While the history of Israel during the period from ca. 1200 to 586 B.C.E. has been in the forefront of biblical research, little attention has been given to questions of daily life. Where did the Israelites live? What did people do for a living? What did they eat and what affected their health? How did the family function? These and similar questions form the basis for this book. The book introduces different aspects of daily life. It describes the natural setting and the people who occupied the land. It deals with the economy, both rural and urban, emphasizing the main sources of livelihood such as agriculture, herding, and trade. These topics are discussed in relation to the family in particular and the social structure in general. Other topics include urban society, the bureaucracy and the military. Beyond material culture, the book delves into daily and seasonal cultural, social and religious activities, art, music, and the place of writing in Israelite society. Drawing on textual and archaeological evidence, and written with nontechnical language, the book will be especially helpful for undergraduates, seminarians, pastors, rabbis, and other interested nonspecialist readers as well as graduate students and faculty in Hebrew Bible.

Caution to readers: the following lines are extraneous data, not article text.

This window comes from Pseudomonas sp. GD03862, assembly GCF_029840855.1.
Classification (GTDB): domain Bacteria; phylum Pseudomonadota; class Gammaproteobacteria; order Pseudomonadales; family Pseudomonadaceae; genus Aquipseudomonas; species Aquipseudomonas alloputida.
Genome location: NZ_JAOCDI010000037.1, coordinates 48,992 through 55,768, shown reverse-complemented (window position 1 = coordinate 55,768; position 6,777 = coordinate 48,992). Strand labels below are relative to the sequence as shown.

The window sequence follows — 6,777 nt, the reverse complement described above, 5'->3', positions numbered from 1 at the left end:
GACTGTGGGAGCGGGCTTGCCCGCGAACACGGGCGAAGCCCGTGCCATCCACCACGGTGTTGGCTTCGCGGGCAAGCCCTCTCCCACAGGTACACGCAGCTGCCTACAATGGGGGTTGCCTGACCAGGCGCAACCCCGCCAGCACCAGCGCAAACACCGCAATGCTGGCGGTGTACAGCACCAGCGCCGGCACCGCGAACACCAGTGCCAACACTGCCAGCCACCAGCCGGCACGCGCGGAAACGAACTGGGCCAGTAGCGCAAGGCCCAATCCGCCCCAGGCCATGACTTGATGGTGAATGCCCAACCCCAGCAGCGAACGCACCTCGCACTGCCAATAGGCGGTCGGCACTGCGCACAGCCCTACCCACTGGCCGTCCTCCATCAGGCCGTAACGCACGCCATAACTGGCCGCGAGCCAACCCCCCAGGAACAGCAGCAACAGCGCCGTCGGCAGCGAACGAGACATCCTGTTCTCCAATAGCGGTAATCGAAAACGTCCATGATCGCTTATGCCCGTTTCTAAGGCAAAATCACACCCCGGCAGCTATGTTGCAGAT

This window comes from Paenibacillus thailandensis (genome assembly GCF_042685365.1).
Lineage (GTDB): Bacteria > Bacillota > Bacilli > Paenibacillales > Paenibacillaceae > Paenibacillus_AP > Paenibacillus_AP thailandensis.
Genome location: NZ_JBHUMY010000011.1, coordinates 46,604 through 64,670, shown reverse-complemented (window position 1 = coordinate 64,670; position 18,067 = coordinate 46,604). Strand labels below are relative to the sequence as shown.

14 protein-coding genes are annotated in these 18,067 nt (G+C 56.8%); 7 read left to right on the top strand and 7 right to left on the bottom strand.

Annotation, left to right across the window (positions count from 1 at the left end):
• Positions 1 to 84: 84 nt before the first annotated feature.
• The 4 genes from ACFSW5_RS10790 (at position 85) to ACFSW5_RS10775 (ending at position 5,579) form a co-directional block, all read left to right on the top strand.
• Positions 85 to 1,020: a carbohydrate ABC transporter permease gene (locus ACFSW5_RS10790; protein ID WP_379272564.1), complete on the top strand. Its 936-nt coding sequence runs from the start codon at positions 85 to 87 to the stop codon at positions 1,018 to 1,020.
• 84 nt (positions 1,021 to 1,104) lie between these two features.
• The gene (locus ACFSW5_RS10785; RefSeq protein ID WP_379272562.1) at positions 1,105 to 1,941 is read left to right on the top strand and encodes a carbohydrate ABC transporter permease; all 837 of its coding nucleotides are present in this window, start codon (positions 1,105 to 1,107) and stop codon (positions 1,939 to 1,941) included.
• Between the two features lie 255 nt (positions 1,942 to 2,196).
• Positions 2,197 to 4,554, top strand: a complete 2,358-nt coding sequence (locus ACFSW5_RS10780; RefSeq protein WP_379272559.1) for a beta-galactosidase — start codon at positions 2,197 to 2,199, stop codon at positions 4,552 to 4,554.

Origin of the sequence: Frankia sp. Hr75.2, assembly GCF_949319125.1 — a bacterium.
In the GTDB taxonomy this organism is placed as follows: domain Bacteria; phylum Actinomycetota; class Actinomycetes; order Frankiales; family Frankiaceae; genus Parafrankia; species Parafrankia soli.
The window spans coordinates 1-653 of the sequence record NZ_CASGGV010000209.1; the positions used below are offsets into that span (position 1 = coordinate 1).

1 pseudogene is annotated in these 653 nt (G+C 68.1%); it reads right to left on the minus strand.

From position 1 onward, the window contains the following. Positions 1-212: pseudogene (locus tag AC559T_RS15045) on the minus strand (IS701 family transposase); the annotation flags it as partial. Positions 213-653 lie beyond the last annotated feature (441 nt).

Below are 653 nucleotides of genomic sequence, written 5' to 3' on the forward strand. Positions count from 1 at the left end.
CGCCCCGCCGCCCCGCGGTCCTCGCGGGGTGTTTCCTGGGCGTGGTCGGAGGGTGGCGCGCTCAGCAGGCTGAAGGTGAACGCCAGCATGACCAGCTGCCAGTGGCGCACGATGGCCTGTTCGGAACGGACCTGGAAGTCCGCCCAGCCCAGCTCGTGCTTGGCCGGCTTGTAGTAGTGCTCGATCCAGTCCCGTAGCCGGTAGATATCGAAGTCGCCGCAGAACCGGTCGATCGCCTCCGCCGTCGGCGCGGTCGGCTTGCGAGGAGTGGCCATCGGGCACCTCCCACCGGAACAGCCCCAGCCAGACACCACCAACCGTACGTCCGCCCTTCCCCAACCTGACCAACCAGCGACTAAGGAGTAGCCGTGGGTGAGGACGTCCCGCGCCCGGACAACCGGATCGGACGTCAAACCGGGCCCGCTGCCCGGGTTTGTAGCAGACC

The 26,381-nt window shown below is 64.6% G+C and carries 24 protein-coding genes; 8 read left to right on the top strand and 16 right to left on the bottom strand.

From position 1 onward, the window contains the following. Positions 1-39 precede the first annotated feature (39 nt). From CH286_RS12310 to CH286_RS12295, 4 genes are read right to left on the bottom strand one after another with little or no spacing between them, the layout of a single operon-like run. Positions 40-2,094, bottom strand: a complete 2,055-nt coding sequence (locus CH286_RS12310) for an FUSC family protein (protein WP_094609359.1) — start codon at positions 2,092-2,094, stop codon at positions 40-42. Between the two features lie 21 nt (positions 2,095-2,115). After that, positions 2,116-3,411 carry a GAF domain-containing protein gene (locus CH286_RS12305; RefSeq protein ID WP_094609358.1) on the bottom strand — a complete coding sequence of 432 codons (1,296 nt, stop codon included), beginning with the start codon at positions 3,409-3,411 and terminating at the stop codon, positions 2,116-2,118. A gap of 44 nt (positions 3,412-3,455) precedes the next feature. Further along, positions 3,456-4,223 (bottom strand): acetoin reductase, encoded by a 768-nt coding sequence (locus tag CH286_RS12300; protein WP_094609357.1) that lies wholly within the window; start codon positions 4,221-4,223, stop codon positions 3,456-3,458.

front cover of A Dark Pathway
    A Dark Pathway
    Precontact Native American Mud Glyphs From 1st Unnamed Cave, Tennessee
    Jan F. Simek
    University of Tennessee Press, 2022

    In A Dark Pathway: Precontact Native American Mud Glyphs from 1st Unnamed Cave, Tennessee, Jan Simek and his colleagues present two decades of research at a precontact dark zone cave art site in East Tennessee. Discovered in 1994, 1st Unnamed Cave ushered in an extensive and systematic effort to research precontact cave art sites in the Eastern Woodlands, where the tradition of cave art production was widespread among ancient peoples. Indeed, when a preliminary report about 1st Unnamed Cave was first published in 1997, there were only seven known cave art sites across the Southeast; today, that number exceeds ninety.

    From the tale of the cave’s discovery in chapter 1 to descriptions of its art in later chapters, A Dark Pathway boasts nearly one hundred maps, high-resolution photographs, and illustrations that bring the story of one of North America’s premier cave art sites to life. Importantly, Simek and his colleagues also orient 1st Unnamed Cave within the broader context of cave art sites across the Southeast, elevating them as a whole to the notable prominence they deserve. Yet his analysis does more than present and situate the discovery of 1st Unnamed Cave within the greater realm of regional cave art site studies; it also calls for the protection and preservation of these fragile sites and for the acknowledgment of the still-vibrant indigenous cultures that produced them.